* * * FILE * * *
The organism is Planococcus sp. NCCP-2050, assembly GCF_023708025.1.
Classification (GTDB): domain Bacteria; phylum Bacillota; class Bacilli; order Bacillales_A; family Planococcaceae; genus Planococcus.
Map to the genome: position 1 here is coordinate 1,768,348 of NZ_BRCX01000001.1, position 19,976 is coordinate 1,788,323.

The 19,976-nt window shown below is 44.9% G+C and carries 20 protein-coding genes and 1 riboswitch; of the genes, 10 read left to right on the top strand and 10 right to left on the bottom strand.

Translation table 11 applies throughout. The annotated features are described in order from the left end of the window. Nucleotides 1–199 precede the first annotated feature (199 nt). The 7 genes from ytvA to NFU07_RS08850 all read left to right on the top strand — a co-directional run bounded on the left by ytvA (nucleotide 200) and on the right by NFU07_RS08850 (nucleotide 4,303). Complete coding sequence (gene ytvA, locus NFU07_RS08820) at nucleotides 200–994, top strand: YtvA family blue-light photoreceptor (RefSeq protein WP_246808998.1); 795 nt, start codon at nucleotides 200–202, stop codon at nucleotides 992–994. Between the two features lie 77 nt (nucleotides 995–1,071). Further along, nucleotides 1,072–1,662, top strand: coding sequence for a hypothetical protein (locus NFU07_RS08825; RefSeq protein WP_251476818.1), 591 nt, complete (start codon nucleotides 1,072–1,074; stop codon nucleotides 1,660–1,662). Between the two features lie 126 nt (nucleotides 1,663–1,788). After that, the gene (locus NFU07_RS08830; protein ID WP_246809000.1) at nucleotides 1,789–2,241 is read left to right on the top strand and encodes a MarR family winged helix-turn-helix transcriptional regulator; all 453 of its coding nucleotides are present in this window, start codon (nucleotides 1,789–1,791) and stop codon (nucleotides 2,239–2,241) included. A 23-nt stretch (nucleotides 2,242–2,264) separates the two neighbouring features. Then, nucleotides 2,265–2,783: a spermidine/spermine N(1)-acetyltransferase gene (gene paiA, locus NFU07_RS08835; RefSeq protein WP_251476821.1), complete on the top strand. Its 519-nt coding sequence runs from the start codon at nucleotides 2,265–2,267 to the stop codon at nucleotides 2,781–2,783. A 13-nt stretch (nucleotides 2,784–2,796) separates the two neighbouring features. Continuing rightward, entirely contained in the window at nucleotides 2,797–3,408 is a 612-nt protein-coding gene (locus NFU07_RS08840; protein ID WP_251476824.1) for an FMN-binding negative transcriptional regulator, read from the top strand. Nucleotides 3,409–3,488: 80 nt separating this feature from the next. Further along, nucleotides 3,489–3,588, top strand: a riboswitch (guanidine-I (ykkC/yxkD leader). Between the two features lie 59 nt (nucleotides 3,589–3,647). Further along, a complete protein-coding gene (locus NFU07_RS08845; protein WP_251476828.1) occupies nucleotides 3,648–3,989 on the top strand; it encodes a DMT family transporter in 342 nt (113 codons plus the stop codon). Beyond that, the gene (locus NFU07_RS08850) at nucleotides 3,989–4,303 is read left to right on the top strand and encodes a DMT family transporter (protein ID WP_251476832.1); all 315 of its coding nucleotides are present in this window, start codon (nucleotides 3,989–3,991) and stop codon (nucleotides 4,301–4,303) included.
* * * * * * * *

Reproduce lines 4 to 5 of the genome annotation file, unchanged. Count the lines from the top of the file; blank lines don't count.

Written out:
The 19,976-nt window shown below is 44.9% G+C and carries 20 protein-coding genes and 1 riboswitch; of the genes, 10 read left to right on the top strand and 10 right to left on the bottom strand.

Translation table 11 applies throughout. The annotated features are described in order from the left end of the window. Nucleotides 1–199 precede the first annotated feature (199 nt). The 7 genes from ytvA to NFU07_RS08850 all read left to right on the top strand — a co-directional run bounded on the left by ytvA (nucleotide 200) and on the right by NFU07_RS08850 (nucleotide 4,303). Complete coding sequence (gene ytvA, locus NFU07_RS08820) at nucleotides 200–994, top strand: YtvA family blue-light photoreceptor (RefSeq protein WP_246808998.1); 795 nt, start codon at nucleotides 200–202, stop codon at nucleotides 992–994. Between the two features lie 77 nt (nucleotides 995–1,071). Further along, nucleotides 1,072–1,662, top strand: coding sequence for a hypothetical protein (locus NFU07_RS08825; RefSeq protein WP_251476818.1), 591 nt, complete (start codon nucleotides 1,072–1,074; stop codon nucleotides 1,660–1,662). Between the two features lie 126 nt (nucleotides 1,663–1,788). After that, the gene (locus NFU07_RS08830; protein ID WP_246809000.1) at nucleotides 1,789–2,241 is read left to right on the top strand and encodes a MarR family winged helix-turn-helix transcriptional regulator; all 453 of its coding nucleotides are present in this window, start codon (nucleotides 1,789–1,791) and stop codon (nucleotides 2,239–2,241) included. A 23-nt stretch (nucleotides 2,242–2,264) separates the two neighbouring features. Then, nucleotides 2,265–2,783: a spermidine/spermine N(1)-acetyltransferase gene (gene paiA, locus NFU07_RS08835; RefSeq protein WP_251476821.1), complete on the top strand. Its 519-nt coding sequence runs from the start codon at nucleotides 2,265–2,267 to the stop codon at nucleotides 2,781–2,783. A 13-nt stretch (nucleotides 2,784–2,796) separates the two neighbouring features. Continuing rightward, entirely contained in the window at nucleotides 2,797–3,408 is a 612-nt protein-coding gene (locus NFU07_RS08840; protein ID WP_251476824.1) for an FMN-binding negative transcriptional regulator, read from the top strand. Nucleotides 3,409–3,488: 80 nt separating this feature from the next. Further along, nucleotides 3,489–3,588, top strand: a riboswitch (guanidine-I (ykkC/yxkD leader). Between the two features lie 59 nt (nucleotides 3,589–3,647). Further along, a complete protein-coding gene (locus NFU07_RS08845; protein WP_251476828.1) occupies nucleotides 3,648–3,989 on the top strand; it encodes a DMT family transporter in 342 nt (113 codons plus the stop codon). Beyond that, the gene (locus NFU07_RS08850) at nucleotides 3,989–4,303 is read left to right on the top strand and encodes a DMT family transporter (protein ID WP_251476832.1); all 315 of its coding nucleotides are present in this window, start codon (nucleotides 3,989–3,991) and stop codon (nucleotides 4,301–4,303) included.